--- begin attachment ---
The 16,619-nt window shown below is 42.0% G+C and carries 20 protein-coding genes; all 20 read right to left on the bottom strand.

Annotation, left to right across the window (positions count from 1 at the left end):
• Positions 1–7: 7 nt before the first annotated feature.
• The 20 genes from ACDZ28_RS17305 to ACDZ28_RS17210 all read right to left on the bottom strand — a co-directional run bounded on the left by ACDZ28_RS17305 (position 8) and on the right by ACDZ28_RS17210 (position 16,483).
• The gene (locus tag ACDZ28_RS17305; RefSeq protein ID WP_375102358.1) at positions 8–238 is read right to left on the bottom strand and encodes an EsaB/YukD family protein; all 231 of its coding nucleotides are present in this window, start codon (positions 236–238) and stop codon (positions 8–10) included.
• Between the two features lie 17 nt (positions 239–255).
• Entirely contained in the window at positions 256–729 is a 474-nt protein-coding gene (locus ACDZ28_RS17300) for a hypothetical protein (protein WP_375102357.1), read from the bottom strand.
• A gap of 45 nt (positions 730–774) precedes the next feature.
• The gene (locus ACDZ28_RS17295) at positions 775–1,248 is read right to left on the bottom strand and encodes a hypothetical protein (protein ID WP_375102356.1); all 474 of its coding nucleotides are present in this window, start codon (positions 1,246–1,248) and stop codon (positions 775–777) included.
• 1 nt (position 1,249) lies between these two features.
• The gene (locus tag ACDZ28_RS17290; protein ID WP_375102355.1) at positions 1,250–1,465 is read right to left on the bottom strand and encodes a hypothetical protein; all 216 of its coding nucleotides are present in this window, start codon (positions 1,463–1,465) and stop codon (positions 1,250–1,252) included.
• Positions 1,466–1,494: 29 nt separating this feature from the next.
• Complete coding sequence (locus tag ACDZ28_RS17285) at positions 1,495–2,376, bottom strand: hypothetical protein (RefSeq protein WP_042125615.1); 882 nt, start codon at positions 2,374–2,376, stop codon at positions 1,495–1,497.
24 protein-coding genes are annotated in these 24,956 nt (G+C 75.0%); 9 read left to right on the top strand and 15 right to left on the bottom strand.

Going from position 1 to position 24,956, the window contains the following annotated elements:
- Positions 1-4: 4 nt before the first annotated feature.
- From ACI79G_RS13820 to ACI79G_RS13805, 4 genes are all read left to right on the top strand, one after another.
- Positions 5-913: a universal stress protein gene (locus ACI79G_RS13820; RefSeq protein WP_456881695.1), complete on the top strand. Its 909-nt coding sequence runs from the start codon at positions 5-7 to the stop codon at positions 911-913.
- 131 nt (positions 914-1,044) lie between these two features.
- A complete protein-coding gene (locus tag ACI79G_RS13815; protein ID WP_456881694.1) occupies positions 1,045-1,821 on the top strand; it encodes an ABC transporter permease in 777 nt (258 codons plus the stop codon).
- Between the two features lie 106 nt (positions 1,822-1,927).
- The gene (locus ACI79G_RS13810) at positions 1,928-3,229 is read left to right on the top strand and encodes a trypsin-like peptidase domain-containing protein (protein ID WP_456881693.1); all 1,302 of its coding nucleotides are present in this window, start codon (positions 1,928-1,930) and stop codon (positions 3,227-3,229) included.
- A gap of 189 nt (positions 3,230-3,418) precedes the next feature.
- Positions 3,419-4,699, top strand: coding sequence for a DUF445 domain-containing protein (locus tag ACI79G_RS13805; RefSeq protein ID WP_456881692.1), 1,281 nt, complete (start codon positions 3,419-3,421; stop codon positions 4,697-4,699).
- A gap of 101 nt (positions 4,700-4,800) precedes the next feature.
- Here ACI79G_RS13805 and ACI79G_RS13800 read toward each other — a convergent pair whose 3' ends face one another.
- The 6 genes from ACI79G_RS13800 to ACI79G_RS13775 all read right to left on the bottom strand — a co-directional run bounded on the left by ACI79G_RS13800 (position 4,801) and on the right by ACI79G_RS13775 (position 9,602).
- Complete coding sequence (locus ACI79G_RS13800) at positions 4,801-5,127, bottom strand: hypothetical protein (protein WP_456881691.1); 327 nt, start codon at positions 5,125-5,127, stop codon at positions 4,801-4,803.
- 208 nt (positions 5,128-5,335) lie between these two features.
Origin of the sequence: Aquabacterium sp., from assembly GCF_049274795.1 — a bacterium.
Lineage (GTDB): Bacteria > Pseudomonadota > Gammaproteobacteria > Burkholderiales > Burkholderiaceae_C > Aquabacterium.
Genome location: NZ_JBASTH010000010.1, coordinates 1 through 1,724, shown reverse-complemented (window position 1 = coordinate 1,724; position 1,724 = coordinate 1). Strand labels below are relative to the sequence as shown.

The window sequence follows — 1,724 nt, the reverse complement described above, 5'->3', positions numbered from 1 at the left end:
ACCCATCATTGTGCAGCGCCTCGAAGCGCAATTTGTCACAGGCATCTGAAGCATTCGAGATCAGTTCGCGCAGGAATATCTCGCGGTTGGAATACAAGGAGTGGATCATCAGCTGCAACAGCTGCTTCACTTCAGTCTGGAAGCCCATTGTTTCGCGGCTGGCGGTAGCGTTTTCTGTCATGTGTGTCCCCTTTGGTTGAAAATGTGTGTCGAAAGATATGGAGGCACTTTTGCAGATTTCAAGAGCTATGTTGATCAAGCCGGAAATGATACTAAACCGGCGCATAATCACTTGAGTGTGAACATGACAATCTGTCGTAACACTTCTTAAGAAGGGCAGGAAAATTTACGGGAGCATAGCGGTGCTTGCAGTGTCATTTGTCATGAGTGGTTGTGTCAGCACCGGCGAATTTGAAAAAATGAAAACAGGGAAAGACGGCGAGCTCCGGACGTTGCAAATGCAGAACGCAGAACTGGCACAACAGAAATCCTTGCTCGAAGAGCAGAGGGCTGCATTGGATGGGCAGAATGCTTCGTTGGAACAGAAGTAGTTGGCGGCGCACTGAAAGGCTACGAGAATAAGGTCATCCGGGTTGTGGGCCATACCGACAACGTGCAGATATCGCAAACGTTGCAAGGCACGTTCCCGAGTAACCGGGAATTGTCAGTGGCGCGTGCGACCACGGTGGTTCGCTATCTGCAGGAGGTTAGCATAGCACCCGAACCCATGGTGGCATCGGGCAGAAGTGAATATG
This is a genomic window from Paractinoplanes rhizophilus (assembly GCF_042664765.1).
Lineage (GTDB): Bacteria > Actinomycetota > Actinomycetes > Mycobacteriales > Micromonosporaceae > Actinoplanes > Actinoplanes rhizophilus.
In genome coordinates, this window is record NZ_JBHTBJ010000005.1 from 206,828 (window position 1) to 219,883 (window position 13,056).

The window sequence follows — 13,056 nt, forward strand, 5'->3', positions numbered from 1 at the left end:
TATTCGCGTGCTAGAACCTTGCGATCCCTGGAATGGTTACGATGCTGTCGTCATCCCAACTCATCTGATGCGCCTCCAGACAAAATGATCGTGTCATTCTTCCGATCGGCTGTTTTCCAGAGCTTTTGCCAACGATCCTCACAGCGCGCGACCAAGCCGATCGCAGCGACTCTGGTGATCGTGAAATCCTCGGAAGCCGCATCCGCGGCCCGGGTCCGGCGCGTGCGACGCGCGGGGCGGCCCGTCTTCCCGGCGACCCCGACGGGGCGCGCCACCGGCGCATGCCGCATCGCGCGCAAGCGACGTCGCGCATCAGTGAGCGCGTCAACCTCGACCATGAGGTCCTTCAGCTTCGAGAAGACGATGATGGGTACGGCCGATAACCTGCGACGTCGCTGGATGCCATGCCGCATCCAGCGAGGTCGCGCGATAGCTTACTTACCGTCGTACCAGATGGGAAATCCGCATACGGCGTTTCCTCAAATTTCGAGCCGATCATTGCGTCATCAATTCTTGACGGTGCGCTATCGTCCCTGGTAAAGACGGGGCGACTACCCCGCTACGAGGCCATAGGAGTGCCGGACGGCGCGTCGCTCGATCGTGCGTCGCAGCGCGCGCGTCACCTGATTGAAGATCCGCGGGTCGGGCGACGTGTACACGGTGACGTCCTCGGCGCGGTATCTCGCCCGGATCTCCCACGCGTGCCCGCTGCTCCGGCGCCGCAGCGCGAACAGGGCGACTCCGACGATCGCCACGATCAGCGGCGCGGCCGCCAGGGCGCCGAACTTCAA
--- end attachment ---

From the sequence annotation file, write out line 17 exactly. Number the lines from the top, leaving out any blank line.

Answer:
- From ACI79G_RS13820 to ACI79G_RS13805, 4 genes are all read left to right on the top strand, one after another.